Safety-in-Design Responsibility

February 27, 2017

Building Operators have the onus to manage the residual risks from Safety-in-Design decisions and, as such, should actively engage in both the initial “Safety-in-Design” process and ongoing management of workplace safety.

Since the introduction of the Commonwealth Work Health and Safety Act 2011, Safety-in-design is a legislated requirement for the design, construction, on-going operation of buildings, all the way through to demolition. The Act details the responsibilities of designers, constructors, manufacturers, owners and operators to:

“…ensure, so far as is reasonably practicable, that the health and safety of other persons is not put at risk from work carried out as part of the conduct of the business or undertaking”.

Under the Commonwealth Act, and in each state under their respective WH&S Acts, there is a clear onus on designers to ensure that built outcomes minimise risk to the Health & Safety of the persons:

  • Who use the product
  • Who construct the product
  • Who manage, operate and maintain the product
  • Who decommission the product

Safety-in-design is the integration of hazard identification and risk assessment methods in the design process to eliminate or minimise the risks of injury throughout the life of a facility.

When to Address Risk

The earlier an issue is identified and addressed, the less financial impact it will have. Improved co-ordination throughout the project planning phase may also reduce the ongoing operational and maintenance cost implications.

The integration of control measures early in the design process to eliminate or, if this is not reasonably practicable, minimise risks to health and safety throughout the life of the structure being designed.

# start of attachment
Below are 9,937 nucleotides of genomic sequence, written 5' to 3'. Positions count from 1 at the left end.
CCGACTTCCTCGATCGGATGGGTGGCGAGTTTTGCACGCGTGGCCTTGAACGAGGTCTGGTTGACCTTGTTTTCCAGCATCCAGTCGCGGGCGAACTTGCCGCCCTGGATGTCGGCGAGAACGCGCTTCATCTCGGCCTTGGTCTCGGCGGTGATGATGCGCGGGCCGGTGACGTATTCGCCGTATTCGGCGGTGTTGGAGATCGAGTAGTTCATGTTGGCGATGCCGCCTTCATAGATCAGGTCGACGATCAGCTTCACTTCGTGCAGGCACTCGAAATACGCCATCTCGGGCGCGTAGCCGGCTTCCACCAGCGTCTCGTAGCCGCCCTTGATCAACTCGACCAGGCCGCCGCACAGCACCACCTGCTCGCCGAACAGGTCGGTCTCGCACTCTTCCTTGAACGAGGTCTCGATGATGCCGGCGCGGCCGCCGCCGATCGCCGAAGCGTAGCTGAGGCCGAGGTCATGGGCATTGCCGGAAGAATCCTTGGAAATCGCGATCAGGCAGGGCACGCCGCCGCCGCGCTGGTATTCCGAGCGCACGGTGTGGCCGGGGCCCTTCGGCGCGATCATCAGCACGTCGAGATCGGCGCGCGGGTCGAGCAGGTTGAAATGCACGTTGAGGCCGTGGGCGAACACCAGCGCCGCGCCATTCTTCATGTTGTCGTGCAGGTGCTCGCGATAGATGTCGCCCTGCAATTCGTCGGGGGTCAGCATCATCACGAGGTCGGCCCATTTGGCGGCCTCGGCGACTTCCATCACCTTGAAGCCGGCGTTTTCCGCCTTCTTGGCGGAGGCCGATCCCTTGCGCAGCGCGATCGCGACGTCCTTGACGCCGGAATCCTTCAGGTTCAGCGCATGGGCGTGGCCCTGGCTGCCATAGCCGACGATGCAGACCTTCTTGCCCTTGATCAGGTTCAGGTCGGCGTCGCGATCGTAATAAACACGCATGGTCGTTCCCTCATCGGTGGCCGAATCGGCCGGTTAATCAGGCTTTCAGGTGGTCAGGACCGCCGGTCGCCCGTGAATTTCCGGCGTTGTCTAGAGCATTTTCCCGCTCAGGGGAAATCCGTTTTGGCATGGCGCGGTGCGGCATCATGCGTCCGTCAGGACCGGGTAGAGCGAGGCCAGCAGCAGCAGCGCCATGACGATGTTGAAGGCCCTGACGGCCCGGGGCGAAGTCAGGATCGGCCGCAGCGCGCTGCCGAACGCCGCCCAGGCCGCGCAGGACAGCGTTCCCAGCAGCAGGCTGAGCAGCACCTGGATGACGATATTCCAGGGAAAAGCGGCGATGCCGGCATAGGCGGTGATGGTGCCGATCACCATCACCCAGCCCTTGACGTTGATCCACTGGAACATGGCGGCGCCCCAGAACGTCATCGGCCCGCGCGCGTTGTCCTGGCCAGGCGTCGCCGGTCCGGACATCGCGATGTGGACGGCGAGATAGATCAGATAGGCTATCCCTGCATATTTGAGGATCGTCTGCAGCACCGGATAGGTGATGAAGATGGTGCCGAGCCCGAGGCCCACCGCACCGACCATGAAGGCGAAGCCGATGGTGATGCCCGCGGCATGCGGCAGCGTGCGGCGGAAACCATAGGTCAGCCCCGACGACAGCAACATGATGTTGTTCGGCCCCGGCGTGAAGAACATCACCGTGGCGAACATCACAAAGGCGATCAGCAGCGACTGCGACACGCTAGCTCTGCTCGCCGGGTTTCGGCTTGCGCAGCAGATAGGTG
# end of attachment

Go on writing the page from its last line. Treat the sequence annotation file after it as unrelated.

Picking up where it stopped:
Each stage of a building’s life should address Safety-in-design considerations:

Planning / Design phase:

  • Develop minimum standards/design expectations/tolerable risk criteria
  • Conduct an “Initial assessment” including:
    • Identify the optimum long term solution
    • Consider future capacity
    • Consider all stages of asset life (including demolition)
    • Document your thought process in a Risk Register.
    • Ensure contractors are aware of their / your obligations to Safety-in-Design
  • Use of Building Information Modelling greatly assists with co-ordination of systems and access
  • Use of offsite (prefabrication) techniques
  • Alternate methods to achieve project goals

Construction phase:

  • Obtain copies of the design phase Safety-in-Design Risk Registers
  • Continue Safety-in-Design workshops
  • Engage professional Commissioning Management

Handover phase:

  • Ensure documentation and training includes appropriate information about safety-in-design considerations.
  • Obtain the Safety-in-Design report from contractors
  • Refer to/update risk register throughout life of the facility.
  • Document safe work methods and control measures to be utilised when maintenance or works are undertaken.

Addressing Risk

The most effective approach to reducing hazards is to Eliminate the risk all together or Substitute the risk with a safe alternative. Once all Elimination / Substitution options are exhausted, Engineered Controls can be implemented to reduce the risk associated with access and operation of the facility. What remains is deemed the Residual Risk.

Building owners are also responsible for ensuring people carrying out works on site are aware of the residual risks and control measures.

Managing Residual Risk

For buildings constructed after the introduction of the Act, identified risks and the residual risks should be identified in a Risk Register. This document categorises the risk with and without the nominated control measures and helps building operators discharge their statutory duty.

However, for older buildings, while the duty remains, it is a more significant challenge for building operators to manage these risks without a register provided by the designers. As such, building operators should apply a process to develop an initial register and then, review and refine this throughout the churn and change processes during the building’s lifecycle.

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